THE LOCAL Police and Crime Commissioner, Christopher Salmon, has not ruled out a relaxation of the force’s interpretation of cannabis laws. His wait and see approach follows news this week that Durham’s commissioner is to allow cannabis users to grow their own plants.
Ron Hogg, says that cannabis users will be able to grow the substance for their own personal use only, after changing the way his force prioritises cannabis related crime. Our commissioner, Christopher Salmon, was asked by The Herald if the same could happen here. He said that he would ‘wait and see what evidence emerges’, adding, ‘the advantage to police and crime commissioners is the flexibility to take a local approach’.
Mr Hogg said: “We are not prioritising people who have a small number of cannabis plants for their own use. In low level cases we say it is better to work with them and put them in a position where they can recover.
“In these cases the most likely way of dealing with them would be with a caution and by taking the plants away and disposing of them. It is unlikely that a case like that would be brought before a court. Of course it is up to the government to change the law but I am trying to open up a debate about drugs and drugs policy.”
He went on to say: “Traditionally what would have happened is people would have been arrested for using cannabis, sometimes imprisoned and it just maintained a cycle of reoffending in and out of prison. We want to try and break that cycle whilst also having a sensible debate around cannabis. If they fail to engage then we will prosecute.”
He finished by stating: “By and large we are saying it is not the top of our list to go out and try to pick up people smoking joints on street corners but if it’s blatant or we get complaints, officers will act. Drugs cause immense harm to our communities. The question is how we tackle them. There hasn’t been a change in policy. We are taking an approach which reduces harm – by focusing on stopping people from using drugs, and tackling the organised gangs who are the source of the supply.
“Those who grow or deal in drugs, no matter on what scale, are responsible for causing massive harm to our communities, and will be tackled. The police are working with partners including the fire service to identify and tackle cannabis farms.”
However, the policy in Durham has received some criticism. Simon Stephens, director of casework for Addiction UK, said: “Essentially, I’m coming at this from a health perspective – I think that his comments aren’t particularly helpful. It does send a message that drugs are OK – there can be no doubt that there a significant amount of people with mental health problems brought on by cannabis.”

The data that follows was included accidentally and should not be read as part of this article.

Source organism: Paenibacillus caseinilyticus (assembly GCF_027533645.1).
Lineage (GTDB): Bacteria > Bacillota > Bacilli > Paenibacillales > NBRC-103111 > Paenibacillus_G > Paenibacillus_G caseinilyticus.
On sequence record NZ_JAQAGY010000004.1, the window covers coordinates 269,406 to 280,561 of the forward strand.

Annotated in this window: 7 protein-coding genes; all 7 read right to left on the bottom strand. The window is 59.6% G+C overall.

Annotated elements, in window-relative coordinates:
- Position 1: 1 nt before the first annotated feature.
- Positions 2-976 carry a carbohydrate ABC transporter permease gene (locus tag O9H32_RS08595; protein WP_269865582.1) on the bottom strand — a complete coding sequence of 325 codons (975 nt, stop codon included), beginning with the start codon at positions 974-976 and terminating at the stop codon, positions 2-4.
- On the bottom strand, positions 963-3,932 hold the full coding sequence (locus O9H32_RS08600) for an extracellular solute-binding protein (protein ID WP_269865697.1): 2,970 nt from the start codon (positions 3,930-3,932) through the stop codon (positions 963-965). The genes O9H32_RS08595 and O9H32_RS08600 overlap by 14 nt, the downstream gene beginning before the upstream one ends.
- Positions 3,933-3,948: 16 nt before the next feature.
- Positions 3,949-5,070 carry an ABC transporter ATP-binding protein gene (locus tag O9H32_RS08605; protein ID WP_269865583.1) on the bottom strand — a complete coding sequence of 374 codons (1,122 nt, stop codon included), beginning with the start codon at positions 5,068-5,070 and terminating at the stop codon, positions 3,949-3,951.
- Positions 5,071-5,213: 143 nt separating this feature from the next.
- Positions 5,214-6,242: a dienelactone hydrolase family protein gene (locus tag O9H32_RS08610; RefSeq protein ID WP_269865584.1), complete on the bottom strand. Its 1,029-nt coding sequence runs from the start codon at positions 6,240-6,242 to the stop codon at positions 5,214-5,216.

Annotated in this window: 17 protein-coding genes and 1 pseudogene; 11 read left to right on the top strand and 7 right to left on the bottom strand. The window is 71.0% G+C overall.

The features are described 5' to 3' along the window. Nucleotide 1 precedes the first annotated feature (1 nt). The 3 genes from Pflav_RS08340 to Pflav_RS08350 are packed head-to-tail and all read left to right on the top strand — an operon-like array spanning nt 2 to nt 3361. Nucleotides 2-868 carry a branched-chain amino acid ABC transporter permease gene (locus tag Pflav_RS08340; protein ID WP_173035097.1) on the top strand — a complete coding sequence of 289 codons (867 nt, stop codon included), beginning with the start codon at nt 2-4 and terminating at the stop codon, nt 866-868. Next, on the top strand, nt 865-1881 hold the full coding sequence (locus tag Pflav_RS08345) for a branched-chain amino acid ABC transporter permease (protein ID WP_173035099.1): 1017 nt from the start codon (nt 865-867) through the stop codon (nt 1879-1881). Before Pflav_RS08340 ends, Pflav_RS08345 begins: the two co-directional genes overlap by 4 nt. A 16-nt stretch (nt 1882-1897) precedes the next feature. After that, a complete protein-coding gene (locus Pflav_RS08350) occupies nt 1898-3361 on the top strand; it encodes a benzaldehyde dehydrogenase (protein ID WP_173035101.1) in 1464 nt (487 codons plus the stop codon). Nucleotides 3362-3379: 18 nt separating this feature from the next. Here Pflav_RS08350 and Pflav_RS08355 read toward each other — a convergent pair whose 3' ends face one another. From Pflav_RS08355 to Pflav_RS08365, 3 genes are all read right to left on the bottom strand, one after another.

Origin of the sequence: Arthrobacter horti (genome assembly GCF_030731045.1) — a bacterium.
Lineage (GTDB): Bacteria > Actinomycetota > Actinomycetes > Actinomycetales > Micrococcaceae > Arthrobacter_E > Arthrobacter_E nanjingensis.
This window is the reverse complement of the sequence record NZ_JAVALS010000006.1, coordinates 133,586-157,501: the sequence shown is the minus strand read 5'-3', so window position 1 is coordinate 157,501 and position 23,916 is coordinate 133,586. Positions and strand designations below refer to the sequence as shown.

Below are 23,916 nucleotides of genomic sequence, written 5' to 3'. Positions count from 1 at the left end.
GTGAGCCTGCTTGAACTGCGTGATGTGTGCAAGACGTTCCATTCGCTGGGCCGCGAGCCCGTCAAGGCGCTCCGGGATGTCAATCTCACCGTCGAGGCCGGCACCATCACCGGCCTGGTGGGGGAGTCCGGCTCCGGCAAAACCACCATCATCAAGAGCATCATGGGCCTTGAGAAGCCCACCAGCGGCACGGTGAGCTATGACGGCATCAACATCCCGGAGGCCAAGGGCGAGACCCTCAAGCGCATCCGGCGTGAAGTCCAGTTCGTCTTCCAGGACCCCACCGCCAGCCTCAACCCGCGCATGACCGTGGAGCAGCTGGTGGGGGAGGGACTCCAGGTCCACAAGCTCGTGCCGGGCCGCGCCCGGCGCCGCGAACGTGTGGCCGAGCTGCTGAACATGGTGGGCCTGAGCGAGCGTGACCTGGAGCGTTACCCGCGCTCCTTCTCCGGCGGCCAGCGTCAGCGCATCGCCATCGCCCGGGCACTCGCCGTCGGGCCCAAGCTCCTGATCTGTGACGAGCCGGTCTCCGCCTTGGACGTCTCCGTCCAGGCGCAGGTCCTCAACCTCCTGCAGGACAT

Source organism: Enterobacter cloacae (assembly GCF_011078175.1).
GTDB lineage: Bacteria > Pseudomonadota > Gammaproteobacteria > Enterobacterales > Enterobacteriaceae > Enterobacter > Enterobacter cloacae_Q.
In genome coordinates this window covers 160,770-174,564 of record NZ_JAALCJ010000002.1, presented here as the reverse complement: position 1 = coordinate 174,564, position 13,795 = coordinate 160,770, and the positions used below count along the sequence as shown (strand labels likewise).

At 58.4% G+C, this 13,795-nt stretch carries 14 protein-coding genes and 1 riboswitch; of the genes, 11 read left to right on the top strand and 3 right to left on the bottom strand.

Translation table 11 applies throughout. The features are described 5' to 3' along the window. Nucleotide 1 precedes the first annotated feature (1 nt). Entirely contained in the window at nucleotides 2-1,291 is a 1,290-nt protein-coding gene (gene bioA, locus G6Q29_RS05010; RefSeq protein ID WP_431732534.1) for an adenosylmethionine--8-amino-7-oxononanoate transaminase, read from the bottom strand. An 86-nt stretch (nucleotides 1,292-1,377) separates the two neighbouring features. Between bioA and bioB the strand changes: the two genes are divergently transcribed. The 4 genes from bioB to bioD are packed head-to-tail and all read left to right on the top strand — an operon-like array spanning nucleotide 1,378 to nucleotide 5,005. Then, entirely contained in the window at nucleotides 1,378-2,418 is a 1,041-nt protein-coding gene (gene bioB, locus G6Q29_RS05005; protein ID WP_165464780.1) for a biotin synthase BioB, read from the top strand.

David Raynes of the National Drug Prevention Alliance, was also critical, saying: “Durham Constabulary are out on their own with this and are trying to lead the law on this issue. If the Chief Constable and Police Crime Commissioner want to indulge in that policy then it is not necessary to make it public, because clearly making this sort of announcement will serve to encourage anyone who so minded.”
In 2013 Durham’s current Chief Constable, Mike Barton, made what some people considered to be controversial comments on his force’s policy on drug prosecution, stating: “If an addict were able to access drugs via the NHS or something similar, then they would not have to go out and buy illegal drugs. Addiction to anything is not a good thing, but outright prohibition hands revenue streams to villains. Not all crime gangs raise income through selling drugs, but most of them do in my experience. So offering an alternative route of supply to users cuts their income stream off. What I am saying is that drugs should be controlled. They should not, of course, be freely available. Have we not learned the lessons of prohibition in history? The Mob’s sinister rise to prominence in the US was pretty much funded through its supply of a prohibited drug, alcohol. That’s arguably what we are doing in the UK.”
Commenting on Dyfed-Powys’ current position, a police spokesperson said: “Dyfed-Powys follows national guidance in the way in which it deals with those people who commit drug offences. There are a number of outcomes possible for those who offend, recognising the circumstances and nature of each individual offence. These outcomes range from cannabis warnings to those who appear at court.”
Mr Salmon did go on to say: “Drugs do great damage to people’s lives. I’m clear we must do everything we can to reduce the harm caused. While we have no plans to follow Durham, I will see what evidence emerges.”